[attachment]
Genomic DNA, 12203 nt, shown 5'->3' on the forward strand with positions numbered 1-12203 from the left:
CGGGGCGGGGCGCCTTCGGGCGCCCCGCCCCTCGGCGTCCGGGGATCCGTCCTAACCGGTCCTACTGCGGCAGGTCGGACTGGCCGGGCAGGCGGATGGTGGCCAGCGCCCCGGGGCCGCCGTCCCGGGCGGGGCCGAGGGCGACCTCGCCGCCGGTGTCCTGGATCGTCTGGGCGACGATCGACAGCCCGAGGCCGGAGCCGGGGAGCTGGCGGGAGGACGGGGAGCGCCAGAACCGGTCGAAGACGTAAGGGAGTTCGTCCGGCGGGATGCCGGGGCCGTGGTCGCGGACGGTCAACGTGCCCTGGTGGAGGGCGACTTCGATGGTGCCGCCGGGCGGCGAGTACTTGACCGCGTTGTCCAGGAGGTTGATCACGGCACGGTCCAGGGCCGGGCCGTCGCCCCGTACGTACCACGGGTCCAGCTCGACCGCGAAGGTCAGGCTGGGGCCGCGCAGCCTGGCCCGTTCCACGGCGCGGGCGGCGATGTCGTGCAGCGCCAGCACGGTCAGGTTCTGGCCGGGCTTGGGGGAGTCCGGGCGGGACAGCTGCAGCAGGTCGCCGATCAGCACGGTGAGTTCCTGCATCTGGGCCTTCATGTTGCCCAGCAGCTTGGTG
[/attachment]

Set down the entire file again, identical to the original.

Genomic DNA, 12203 nt, shown 5'->3' on the forward strand with positions numbered 1-12203 from the left:
CGGGGCGGGGCGCCTTCGGGCGCCCCGCCCCTCGGCGTCCGGGGATCCGTCCTAACCGGTCCTACTGCGGCAGGTCGGACTGGCCGGGCAGGCGGATGGTGGCCAGCGCCCCGGGGCCGCCGTCCCGGGCGGGGCCGAGGGCGACCTCGCCGCCGGTGTCCTGGATCGTCTGGGCGACGATCGACAGCCCGAGGCCGGAGCCGGGGAGCTGGCGGGAGGACGGGGAGCGCCAGAACCGGTCGAAGACGTAAGGGAGTTCGTCCGGCGGGATGCCGGGGCCGTGGTCGCGGACGGTCAACGTGCCCTGGTGGAGGGCGACTTCGATGGTGCCGCCGGGCGGCGAGTACTTGACCGCGTTGTCCAGGAGGTTGATCACGGCACGGTCCAGGGCCGGGCCGTCGCCCCGTACGTACCACGGGTCCAGCTCGACCGCGAAGGTCAGGCTGGGGCCGCGCAGCCTGGCCCGTTCCACGGCGCGGGCGGCGATGTCGTGCAGCGCCAGCACGGTCAGGTTCTGGCCGGGCTTGGGGGAGTCCGGGCGGGACAGCTGCAGCAGGTCGCCGATCAGCACGGTGAGTTCCTGCATCTGGGCCTTCATGTTGCCCAGCAGCTTGGTG